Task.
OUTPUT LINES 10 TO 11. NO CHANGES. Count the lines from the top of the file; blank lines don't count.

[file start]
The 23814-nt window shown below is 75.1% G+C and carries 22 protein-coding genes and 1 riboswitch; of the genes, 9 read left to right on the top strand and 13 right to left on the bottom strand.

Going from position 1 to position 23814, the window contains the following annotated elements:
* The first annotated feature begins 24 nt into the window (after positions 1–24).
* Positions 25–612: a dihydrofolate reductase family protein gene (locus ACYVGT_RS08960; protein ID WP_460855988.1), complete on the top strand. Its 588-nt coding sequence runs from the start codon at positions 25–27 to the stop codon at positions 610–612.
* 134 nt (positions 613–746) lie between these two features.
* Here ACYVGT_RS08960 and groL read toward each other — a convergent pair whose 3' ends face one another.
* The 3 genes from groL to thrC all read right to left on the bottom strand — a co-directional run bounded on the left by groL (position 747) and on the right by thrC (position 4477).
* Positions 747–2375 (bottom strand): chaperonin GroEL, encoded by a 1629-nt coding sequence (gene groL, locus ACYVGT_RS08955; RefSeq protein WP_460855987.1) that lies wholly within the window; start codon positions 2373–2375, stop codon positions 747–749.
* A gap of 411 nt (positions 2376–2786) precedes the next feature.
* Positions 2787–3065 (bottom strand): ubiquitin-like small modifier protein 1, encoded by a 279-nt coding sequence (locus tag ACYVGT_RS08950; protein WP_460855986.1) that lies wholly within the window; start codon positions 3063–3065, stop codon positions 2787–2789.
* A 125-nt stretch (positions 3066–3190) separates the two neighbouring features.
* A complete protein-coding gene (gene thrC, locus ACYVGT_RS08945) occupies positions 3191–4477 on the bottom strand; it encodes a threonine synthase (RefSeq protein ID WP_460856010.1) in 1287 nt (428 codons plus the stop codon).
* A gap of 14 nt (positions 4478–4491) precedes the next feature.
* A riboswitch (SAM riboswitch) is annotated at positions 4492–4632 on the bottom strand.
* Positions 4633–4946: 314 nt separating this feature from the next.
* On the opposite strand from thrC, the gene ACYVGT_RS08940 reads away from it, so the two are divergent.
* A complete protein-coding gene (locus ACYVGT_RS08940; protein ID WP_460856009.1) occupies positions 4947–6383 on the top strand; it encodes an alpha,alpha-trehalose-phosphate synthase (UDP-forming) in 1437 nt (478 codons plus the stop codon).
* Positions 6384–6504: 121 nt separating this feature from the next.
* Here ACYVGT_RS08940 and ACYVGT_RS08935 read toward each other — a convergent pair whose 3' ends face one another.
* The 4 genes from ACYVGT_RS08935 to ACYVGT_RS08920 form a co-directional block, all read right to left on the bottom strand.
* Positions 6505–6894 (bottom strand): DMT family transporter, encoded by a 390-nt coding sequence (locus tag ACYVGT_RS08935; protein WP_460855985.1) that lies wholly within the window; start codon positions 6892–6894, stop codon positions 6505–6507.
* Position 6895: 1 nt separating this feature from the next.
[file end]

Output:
* Positions 2787–3065 (bottom strand): ubiquitin-like small modifier protein 1, encoded by a 279-nt coding sequence (locus tag ACYVGT_RS08950; protein WP_460855986.1) that lies wholly within the window; start codon positions 3063–3065, stop codon positions 2787–2789.
* A 125-nt stretch (positions 3066–3190) separates the two neighbouring features.